9. Completion Formalities
You are obliged to ensure the property is in no worse condition than was the case when the sale and purchase contract was signed. Accordingly, if you cause damage to the damage as a result of dismantling of fittings and removals, you need to be careful that they are not so significant as to impair the value of the property.
Before sale completion can take place the notaire will need to have all purchase funds in place.
It is quite possible that the completion will take place on a date different to that stated in the sale and purchase contract, but this date is normally only one that is an estimated date, as completion of the searches may take longer than anticipated.
However, where the date for fulfilment of the contract conditions has expired, then the seller has the right to withdraw from the contract.
If the buyer is unwilling to complete then you will need to take legal action for enforcement of the contract. Provided all contract terms have been met, the court will confirm the sale or award damages.
At the signing the notaire will read the main points of the deed of sale. There is no specific requirement for both parties to be present, as it is possible to grant power of attorney to another person (occasionally even a clerk in the notaires office). However, this is not recommended until you have read and properly understood the deed of sale, and that there are no material differences with the sale contract. It can also all be done on-line, provided both sides and the notaire are agreeable.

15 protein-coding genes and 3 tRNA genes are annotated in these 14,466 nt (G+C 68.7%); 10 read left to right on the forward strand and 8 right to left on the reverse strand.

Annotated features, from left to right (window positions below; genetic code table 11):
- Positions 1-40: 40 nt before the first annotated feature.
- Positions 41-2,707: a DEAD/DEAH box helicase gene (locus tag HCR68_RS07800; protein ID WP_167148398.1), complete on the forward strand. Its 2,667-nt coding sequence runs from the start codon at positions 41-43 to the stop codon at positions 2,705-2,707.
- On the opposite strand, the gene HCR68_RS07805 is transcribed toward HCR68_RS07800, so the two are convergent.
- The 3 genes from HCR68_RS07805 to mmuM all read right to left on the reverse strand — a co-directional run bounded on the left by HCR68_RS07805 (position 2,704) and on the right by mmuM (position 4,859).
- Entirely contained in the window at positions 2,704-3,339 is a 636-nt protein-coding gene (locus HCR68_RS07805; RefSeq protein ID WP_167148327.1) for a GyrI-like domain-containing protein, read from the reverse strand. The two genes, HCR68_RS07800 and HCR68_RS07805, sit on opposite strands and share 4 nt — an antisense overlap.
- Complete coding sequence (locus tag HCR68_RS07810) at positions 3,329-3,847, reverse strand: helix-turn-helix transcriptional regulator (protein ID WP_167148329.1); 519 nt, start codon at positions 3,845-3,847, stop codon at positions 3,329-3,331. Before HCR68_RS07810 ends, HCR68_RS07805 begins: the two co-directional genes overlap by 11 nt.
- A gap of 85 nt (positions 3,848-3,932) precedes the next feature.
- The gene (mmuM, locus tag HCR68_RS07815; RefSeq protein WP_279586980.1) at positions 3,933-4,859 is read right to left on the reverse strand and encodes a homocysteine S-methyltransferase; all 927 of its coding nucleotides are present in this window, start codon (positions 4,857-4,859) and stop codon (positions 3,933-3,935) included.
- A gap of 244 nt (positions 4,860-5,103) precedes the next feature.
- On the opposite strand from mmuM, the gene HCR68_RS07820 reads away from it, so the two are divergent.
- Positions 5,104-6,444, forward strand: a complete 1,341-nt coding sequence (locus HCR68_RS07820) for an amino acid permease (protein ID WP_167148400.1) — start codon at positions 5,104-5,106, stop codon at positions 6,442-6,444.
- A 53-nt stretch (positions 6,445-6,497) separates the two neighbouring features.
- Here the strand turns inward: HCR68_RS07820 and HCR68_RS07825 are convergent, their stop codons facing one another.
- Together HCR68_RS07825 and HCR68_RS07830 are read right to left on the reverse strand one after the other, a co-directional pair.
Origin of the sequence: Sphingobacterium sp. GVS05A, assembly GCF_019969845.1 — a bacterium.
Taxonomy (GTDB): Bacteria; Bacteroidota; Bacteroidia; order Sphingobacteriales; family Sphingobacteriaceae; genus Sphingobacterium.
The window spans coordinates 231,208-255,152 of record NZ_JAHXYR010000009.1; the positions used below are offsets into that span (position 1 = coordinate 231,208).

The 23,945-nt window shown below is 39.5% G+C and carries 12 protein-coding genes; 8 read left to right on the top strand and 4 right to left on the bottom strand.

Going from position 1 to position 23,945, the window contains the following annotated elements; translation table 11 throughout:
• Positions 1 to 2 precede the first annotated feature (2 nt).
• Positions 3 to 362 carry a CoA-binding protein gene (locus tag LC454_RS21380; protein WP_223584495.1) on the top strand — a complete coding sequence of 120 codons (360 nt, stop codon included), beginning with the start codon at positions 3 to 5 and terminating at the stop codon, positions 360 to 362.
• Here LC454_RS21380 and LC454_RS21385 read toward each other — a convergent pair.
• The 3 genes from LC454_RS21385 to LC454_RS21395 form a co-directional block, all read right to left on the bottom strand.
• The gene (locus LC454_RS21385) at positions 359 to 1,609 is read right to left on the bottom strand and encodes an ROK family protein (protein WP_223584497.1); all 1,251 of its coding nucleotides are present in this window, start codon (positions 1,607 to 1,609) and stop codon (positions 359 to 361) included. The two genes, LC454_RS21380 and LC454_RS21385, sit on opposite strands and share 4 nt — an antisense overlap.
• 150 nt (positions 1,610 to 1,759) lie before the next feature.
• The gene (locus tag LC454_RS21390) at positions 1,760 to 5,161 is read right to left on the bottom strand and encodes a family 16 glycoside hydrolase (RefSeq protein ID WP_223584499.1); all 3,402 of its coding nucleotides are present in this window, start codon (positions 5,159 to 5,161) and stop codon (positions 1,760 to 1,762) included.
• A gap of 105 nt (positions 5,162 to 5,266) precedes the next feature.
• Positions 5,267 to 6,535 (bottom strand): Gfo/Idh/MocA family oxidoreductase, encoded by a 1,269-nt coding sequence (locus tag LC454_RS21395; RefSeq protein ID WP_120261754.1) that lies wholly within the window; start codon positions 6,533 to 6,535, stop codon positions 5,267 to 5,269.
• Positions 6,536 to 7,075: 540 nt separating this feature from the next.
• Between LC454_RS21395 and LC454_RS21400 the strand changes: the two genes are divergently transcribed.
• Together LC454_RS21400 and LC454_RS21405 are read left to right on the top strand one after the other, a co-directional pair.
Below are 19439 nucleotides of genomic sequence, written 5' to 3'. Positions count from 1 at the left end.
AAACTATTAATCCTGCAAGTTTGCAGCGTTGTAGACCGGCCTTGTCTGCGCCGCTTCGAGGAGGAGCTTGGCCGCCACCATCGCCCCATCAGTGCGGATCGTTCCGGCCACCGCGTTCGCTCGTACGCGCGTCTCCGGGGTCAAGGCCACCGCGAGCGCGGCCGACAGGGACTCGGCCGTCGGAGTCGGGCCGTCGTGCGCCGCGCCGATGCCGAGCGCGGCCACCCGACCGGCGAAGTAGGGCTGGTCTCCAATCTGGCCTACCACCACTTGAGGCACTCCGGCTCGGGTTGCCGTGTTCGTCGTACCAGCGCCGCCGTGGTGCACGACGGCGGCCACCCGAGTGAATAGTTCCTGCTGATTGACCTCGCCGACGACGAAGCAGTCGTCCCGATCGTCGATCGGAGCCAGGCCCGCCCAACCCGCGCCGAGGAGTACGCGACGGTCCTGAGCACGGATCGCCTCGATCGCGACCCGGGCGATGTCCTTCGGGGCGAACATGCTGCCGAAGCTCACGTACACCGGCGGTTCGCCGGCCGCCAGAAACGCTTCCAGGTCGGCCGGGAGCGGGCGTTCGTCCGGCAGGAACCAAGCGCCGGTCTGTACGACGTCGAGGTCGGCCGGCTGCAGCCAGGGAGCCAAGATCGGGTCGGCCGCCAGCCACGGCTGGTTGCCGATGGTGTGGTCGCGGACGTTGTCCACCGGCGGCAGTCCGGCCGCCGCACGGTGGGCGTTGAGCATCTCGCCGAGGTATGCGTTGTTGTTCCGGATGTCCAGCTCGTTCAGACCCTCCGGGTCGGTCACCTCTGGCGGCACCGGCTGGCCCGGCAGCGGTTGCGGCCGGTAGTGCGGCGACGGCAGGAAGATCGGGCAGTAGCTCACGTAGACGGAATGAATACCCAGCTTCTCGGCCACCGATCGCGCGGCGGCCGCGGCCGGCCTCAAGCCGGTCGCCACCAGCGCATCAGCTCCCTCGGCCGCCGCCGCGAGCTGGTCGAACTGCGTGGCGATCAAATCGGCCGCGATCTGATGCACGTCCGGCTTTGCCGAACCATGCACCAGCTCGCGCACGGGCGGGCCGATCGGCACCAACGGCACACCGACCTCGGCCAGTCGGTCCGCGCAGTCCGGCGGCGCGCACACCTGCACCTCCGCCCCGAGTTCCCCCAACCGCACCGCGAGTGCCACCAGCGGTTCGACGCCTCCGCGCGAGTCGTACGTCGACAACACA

Once the formalities are completed it can be several weeks before you receive the proceeds of the sale, due to the need to register the sale with the land registry before the notaire can transfer the funds. There are often many complaints about the delay, which is not always due to a lack of due diligence by the notaire, but simply delays at the land registry. If the funds are to be transferred abroad a notaire may also sometimes require confirmation from the bank that the seller is their client.
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